The Second Generation Standard Legacy Ankh - Deluxe Edition is made to order in '925' Sterling Silver, Rhodium Protected Sterling Silver ('Never Tarnish' Sterling Silver), "Black Metal" Sterling Silver, 14K Gold over Sterling Silver and Rose Gold over Sterling Silver.
Each item is made to order in Los Angeles and ships between 14-21 days.
Aside from being made with Sterling Silver, this Ankh is also flatter than the 3D feel of the "Mini Ankh" and is designed to lie flat against your skin.
The Legacy Ankh is a special version of the bladed ankh and is the sigilium which represents the virtues, teachings, traditions, culture and philosophy known as the Black Veils. Some of the Black Veils include virtues like Immortality, Romance, Elegance, Seduction, Apotheosis, Music, Art, Decadence, Nightside, Dayside, Unity, Family, Magick, Dance, Civility, Hospitality, Honor, Diversity, Chivalry, Decadence and Xepher.
In 1996, Master Metal Manipulator D’Drennan was commissioned by Father Sebastiaan to make an exclusive version of a bladed ankh to represent the Black Veils and the Legacy. Thus was born the Legacy Ankh, the most recognized international symbol in the Vampyre / Vampire Culture and community. This precious artifact is proudly worn proudly in public and openly in ceremony by Vampires and Black Swans to symbolize their Legacy and understanding of the Black Veils.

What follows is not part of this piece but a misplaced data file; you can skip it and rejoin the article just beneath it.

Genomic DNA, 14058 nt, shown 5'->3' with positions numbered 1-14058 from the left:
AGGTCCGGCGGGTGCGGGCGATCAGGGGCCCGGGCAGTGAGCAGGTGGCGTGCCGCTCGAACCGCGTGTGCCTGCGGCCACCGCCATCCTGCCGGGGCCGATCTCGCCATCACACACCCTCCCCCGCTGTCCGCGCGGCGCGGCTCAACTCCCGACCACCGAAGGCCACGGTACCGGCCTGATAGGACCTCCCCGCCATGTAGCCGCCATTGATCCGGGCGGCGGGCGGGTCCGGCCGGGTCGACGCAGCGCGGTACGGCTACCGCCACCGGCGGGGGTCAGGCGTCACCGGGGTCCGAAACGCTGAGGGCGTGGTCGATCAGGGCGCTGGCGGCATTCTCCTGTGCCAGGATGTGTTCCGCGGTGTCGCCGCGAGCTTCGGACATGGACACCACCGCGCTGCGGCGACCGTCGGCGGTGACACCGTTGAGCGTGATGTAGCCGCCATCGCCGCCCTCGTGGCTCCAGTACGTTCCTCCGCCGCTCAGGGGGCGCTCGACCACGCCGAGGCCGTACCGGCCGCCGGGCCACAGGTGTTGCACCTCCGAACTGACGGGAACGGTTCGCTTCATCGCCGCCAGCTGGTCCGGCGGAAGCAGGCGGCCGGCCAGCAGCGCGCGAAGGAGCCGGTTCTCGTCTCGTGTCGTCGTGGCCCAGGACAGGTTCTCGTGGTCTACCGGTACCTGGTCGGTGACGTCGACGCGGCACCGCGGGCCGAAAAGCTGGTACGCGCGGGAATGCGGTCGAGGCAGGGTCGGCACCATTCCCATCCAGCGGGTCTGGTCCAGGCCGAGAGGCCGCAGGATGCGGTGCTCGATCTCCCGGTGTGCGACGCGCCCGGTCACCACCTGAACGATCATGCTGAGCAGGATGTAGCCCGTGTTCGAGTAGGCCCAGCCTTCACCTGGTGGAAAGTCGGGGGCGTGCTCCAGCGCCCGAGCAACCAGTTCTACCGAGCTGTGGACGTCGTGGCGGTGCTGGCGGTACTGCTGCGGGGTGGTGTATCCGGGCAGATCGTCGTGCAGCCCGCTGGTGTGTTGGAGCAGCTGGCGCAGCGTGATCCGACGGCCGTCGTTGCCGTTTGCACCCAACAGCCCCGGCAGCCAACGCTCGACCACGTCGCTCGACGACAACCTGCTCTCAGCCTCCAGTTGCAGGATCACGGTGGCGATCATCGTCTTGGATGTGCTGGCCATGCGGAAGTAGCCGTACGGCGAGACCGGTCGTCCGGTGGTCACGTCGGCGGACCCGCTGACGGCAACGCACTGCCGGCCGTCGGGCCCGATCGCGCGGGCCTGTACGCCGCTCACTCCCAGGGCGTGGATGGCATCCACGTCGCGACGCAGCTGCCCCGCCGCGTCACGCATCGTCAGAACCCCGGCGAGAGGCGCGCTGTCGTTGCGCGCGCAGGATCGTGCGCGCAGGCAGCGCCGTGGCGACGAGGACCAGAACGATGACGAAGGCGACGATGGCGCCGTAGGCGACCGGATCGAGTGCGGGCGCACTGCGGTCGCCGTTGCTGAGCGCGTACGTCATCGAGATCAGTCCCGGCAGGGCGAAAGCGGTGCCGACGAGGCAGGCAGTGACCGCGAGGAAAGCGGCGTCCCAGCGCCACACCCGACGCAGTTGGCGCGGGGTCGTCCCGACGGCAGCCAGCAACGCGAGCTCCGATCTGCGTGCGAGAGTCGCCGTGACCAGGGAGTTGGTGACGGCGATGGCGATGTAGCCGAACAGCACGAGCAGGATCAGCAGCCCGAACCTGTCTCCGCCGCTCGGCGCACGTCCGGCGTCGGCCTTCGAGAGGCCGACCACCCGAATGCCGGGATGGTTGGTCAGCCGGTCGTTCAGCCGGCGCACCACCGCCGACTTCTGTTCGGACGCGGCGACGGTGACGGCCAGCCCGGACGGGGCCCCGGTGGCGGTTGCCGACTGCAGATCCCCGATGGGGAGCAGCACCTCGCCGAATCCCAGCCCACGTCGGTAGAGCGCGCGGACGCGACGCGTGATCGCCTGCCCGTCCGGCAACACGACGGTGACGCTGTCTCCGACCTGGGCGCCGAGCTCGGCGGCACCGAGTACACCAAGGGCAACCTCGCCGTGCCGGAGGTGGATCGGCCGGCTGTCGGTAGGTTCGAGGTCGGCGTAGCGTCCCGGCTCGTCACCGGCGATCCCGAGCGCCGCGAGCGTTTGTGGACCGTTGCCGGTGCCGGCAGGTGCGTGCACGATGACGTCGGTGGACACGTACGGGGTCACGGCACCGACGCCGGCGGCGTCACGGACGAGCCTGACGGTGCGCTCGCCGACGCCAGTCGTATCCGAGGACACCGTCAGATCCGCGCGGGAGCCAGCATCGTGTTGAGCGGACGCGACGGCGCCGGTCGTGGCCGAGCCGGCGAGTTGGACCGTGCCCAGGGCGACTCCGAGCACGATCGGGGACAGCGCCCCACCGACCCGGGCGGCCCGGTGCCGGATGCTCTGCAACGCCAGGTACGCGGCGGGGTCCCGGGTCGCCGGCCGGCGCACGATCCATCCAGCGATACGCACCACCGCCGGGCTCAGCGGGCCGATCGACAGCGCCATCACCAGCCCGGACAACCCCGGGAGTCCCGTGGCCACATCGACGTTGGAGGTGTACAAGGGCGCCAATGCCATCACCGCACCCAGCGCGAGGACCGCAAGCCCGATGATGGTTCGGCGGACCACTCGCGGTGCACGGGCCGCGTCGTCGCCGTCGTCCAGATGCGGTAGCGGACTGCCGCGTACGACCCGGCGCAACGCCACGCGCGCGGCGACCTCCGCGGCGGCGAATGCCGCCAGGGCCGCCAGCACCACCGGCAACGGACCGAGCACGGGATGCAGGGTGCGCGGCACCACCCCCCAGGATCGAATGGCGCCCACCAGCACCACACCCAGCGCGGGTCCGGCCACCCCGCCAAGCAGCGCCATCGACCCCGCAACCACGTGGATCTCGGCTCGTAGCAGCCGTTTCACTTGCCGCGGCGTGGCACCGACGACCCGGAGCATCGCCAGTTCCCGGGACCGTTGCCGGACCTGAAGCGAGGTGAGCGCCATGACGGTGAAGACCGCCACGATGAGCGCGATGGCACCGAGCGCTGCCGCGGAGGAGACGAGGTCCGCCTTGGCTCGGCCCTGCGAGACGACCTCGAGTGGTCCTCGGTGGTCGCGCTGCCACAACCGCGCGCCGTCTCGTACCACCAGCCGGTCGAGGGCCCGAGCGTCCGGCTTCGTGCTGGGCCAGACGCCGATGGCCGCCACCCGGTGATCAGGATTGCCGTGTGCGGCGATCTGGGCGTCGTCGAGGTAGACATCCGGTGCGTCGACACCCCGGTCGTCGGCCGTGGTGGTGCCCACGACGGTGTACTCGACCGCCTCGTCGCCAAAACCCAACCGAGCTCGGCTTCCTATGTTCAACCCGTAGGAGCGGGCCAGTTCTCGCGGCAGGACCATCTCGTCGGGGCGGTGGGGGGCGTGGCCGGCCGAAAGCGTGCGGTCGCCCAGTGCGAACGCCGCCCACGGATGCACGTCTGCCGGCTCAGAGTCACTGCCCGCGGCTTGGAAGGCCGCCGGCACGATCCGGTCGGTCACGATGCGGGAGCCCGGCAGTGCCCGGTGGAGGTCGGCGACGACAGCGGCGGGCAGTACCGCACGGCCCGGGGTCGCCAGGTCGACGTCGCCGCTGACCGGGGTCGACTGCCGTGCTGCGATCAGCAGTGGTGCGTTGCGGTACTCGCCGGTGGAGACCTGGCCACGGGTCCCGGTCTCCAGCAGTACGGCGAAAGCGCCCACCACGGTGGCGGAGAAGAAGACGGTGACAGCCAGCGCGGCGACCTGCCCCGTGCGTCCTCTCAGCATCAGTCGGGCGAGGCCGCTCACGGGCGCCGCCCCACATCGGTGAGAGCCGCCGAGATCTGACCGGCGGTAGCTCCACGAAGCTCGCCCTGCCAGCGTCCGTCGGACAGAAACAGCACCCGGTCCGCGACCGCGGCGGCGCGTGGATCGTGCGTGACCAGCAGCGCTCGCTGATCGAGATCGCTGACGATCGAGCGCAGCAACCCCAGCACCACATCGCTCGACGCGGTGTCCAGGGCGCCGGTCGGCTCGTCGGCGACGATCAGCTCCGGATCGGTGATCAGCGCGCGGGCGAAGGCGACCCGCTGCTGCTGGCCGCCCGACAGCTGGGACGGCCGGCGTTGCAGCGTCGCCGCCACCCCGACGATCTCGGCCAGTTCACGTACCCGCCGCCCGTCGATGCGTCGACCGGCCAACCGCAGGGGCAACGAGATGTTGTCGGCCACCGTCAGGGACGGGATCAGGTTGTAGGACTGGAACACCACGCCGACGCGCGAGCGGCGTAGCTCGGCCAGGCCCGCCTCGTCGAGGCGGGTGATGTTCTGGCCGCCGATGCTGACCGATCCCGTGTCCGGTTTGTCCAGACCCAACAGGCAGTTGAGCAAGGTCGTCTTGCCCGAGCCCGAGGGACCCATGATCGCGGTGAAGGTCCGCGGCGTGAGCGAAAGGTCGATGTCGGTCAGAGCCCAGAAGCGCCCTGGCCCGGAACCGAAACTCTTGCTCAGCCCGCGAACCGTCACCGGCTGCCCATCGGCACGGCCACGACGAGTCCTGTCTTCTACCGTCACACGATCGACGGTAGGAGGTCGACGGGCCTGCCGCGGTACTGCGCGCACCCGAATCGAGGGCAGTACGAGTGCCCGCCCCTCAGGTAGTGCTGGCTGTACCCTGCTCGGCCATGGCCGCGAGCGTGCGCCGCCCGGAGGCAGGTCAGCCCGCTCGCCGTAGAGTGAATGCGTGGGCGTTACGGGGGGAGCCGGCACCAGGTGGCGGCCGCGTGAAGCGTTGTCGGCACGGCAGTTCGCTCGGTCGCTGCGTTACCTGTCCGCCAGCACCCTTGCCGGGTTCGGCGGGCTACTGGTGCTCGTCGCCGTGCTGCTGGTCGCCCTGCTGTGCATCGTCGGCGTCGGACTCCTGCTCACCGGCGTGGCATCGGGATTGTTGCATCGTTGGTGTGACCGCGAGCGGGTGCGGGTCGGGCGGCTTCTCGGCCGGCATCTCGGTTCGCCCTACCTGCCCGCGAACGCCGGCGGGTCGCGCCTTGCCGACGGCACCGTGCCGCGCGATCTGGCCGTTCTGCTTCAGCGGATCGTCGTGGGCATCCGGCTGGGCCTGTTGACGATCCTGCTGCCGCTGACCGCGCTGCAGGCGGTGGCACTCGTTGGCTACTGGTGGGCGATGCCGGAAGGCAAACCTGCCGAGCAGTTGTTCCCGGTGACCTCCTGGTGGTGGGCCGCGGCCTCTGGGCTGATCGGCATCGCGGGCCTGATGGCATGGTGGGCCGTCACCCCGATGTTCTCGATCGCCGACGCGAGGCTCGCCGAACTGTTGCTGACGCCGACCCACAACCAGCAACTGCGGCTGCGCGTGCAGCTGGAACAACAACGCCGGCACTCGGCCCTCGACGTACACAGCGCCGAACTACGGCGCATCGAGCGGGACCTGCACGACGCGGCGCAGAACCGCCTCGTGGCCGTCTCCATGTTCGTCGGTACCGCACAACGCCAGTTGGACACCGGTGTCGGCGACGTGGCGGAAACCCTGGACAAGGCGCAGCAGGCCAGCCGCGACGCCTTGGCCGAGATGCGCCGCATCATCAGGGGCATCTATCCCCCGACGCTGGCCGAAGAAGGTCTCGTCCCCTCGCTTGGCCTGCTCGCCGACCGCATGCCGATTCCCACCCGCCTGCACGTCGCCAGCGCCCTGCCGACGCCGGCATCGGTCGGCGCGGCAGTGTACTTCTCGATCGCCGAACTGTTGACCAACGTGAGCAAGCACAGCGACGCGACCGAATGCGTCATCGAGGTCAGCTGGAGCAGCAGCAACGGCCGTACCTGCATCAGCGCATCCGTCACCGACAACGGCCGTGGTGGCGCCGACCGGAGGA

The ankh, or in Latin the crux ansata (cross with a handle), was originally the Egyptian hieroglyph which meant “life”. Many ancient Egyptian artworks, especially funerary art, depict gods and pharaohs bearing this symbol. The ankh was also associated with Osiris, the god of death and rebirth, and ankhs were often placed with mummies in order to symbolically convey the gift of immortality.
Over time the ankh came to symbolize immortality and can even be seen as a key to unlock the gates of death. The Rosicrucian tradition and members of Hermetic orders often use this symbol in their rituals. The Coptic Christians, also employed it as a symbol of life after death. Ankhs incorporating mirrors into their design have sometimes been used to symbolize perception of the subtle reality.
The bladed ankh first appeared in popular culture in the 1983 film The Hunger, based on the vampire novel by Whitley Strieber and directed by Tony Scott. With its historical symbolism, cultural significance, and esoteric nature, the bladed ankh was the obvious and most common symbol for the Vampire.